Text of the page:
The Chefs at Denver’s Cook’s Fresh Market are up to some HIGHly creative culinary.
DENVER – How do you like your turkey?
Oven roasted? Fried? Baked? How about weed-smoked?
Cook’s Fresh Market in downtown Denver has two new items on their menu this week: a weed-roasted natural turkey sandwich or the Mile High club sandwich.
The owner of the deli says he always wondered how turkey would take smoked with marijuana, instead of apple wood chips or something of the sort.
One of his customers brought him some marijuana stalks this week, so he tried it out. He brined the turkey with sugar, salt and spices for three days, and smoked it for six hours low temperature.
“I was really surprised. It didn’t smell like marijuana burning, it had a sweet aroma, like a cherry wood and it was absolutely delicious,” owner Ed Janos told Next. “People are smiling, giggling. Some people are afraid to try it. Some people are like, wow, this is really good. So it’s — people are kind of surprised, and they’re talking about it.”
The owner doesn’t have plans to make it a regular item on the menu.
As far as he knows, it’s not illegal. So if he doesn’t hear anything about it being illegal, especially after this story airs, he’ll probably smoke more turkey with marijuana stalks in a month or so.
“As far as I know, there’s no THC or anything in the stalk. I tasted a couple of slices and didn’t feel anything, so I don’t think you can get high from it,” Janos said.
Read or watch the full story here: http://www.9news.com/news/local/next/marijuana-smoked-turkey-now-served-in-denver-at-cooks-fresh-market/393639230
With the busyness of the holidays, we may have days when we didn’t feel like we were ‘on our game.’By making smart food choices we can increase our precious gray matter and improve brain function. Here are some brainy choices for keeping our noggins in tip-top shape.
Blueberries have been shown to shield the brain from stress, dementia, and Alzheimer’s disease.Research has also shown that diets rich in blueberries significantly improved both the learning capacity and motor skills.
Avocados, though considered a ‘fatty fruit,’ contribute to healthy blood flow and decreased blood pressure, lessening the chances of developing hypertension, which can lead to a stroke.
Deep-water fish, such as salmon is a wise, freshwater fish choice. It’s abundant in omega-3 essential fatty acids, which are essential for healthy brain function.
Nuts and seeds are good sources of vitamin E, an important vitamin needed by your brain to stave off declining cognitive functions. Cashews, peanuts, walnuts, sunflower and sesame seeds and almonds are all great choices.
Whole-grain breads, brown rice, and oatmeal also contribute to a healthy brain by reducing the risk for cardiac disease. By promoting a healthy heart and improved blood flow, the brain is sure to thrive via excellent oxygen and nutrient delivery through the bloodstream. Complex carbohydrates also supply the brain with a steady stream of glucose that enhances brain function. It’s important to avoid simple carbohydrates often found in junk food because the glucose gives the brain a short-lived sugar high, often followed by a crash that makes you feel hungry and tired.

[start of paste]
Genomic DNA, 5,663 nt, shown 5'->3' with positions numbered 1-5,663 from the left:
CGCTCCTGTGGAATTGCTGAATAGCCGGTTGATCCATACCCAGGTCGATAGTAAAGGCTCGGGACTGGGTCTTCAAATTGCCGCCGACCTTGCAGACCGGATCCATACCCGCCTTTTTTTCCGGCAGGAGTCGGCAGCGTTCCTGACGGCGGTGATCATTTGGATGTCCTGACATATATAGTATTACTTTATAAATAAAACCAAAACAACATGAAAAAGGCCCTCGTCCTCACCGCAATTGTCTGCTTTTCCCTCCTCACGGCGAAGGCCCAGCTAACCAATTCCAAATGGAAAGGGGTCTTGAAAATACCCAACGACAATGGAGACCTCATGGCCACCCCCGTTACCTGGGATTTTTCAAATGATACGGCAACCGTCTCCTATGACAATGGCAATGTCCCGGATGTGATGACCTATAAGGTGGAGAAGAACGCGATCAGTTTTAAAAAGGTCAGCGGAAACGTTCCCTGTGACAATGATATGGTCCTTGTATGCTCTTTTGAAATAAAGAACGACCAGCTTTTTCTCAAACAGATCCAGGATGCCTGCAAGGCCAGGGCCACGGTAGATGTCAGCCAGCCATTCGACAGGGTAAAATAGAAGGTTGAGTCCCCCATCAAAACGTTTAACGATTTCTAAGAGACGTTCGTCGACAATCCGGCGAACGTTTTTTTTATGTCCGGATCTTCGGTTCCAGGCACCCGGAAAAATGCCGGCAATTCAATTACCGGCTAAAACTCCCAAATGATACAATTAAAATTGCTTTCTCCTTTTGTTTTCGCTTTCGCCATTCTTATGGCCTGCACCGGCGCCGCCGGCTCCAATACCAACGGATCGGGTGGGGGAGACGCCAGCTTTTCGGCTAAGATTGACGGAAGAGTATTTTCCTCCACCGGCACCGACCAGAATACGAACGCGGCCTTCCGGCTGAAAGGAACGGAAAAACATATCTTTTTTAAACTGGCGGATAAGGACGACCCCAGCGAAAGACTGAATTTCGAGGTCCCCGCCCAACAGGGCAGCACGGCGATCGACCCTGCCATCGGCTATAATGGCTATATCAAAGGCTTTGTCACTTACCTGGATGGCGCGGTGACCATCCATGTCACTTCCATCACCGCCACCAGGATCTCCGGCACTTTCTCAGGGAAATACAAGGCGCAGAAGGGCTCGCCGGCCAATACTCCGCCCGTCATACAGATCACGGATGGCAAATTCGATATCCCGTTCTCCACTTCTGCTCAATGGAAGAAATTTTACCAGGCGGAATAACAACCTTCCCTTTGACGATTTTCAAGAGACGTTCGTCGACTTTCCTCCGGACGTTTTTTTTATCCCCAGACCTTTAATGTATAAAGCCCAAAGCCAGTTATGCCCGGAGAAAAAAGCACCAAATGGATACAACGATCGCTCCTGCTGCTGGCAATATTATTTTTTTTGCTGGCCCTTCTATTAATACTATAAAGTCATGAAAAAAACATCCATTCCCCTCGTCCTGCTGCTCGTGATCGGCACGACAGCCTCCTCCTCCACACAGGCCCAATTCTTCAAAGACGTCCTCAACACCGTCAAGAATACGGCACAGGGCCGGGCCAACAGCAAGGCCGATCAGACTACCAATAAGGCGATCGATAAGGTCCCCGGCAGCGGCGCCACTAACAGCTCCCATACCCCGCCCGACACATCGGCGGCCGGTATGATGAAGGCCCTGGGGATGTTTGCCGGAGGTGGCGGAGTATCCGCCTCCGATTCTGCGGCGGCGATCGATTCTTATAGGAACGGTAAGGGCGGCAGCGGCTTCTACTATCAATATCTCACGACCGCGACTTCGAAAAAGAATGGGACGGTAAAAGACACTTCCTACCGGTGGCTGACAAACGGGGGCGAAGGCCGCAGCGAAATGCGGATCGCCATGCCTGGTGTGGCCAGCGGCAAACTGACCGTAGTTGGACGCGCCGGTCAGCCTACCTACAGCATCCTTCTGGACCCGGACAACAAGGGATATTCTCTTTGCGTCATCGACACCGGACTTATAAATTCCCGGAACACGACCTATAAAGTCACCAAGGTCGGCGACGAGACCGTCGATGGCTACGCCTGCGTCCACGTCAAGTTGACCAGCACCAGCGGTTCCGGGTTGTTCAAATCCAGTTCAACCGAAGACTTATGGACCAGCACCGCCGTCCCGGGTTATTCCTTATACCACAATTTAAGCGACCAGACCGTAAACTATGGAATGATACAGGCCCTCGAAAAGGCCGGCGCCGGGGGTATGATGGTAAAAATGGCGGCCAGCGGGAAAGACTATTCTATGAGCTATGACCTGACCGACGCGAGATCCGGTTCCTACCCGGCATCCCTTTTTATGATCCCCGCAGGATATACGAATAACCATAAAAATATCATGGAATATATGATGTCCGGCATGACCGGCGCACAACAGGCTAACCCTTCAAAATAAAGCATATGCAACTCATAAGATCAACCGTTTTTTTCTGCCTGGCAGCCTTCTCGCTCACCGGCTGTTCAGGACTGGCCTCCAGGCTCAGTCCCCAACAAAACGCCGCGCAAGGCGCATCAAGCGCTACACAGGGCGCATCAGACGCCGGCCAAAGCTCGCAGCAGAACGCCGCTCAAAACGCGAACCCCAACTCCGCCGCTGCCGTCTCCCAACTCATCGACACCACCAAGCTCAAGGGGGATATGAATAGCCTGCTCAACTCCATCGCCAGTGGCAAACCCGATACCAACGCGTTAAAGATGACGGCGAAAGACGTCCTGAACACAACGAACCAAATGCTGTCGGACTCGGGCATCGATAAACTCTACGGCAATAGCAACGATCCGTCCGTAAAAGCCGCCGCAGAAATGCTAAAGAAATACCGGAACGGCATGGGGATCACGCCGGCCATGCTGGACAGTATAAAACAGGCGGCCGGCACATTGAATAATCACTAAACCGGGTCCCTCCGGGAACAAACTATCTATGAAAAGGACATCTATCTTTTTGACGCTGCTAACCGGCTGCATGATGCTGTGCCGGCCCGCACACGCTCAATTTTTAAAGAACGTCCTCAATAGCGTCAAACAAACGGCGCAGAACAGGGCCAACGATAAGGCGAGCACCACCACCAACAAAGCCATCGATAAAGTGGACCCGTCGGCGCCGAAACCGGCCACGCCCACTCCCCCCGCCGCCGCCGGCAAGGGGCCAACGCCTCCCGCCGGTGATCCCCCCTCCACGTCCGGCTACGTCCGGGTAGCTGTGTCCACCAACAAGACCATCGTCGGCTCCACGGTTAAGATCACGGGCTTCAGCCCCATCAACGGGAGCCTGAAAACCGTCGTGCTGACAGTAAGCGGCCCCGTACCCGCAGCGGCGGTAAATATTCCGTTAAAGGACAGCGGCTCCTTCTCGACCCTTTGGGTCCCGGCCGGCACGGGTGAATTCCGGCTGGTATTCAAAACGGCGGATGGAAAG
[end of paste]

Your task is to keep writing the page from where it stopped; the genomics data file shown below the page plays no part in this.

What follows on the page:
Freshly brewed tea also has potent antioxidants, especially the class known as catechins, which also promotes healthy blood flow. Since black teas do contain caffeine it’s important to use it sensibly.
Dark chocolate has powerful antioxidant properties, contains several natural stimulants, which enhance focus and concentration, and encourages the production of endorphins, which helps improve mood. Again, moderation is the key.
At Cook’s Fresh Market we incorporate these ingredients into many of our made fresh daily meals. Check out our menus. Stop in and eat well!
Here at Cook’s Fresh Market we pride ourselves on the fact that our trained culinary team of chefs and cooks make many of our prepared foods, including items like our aioli sauces and our spreads and dressings but a balsamic vinaigrette dressing is not some closely guarded secret made mysterious by a celebrity or gourmet chef. A good tasting vinaigrette is easy to make, and healthy for you. Oil and vinegar salad dressings or vinaigrette recipes can be made by those who have not attended a culinary institute.
Times have sure changed since Seven Sea’s Italian Dressing and Wishbone’s Green Goddess sat on every store shelf as salad dressing staples. Remember when we thought “Original Ranch” was a vast improvement for our salad dressing repertoire, and store bought bacon bits were a hit? Then packaged spring mixed greens became available, and pine nuts were considered healthy and… just a moment; you still buy bottled salad dressings?
Our quest for “lighter fare” and “healthy greens” in our diet, has led us down a daunting path, searching for that elusive ‘healthy salad dressing.’ Low carbs, low cholesterol, and “healthy for all that ails you,” has become a must. So what is it, that we should, (or better yet) ‘are allowed’ to put on top of our salad that’s good for you?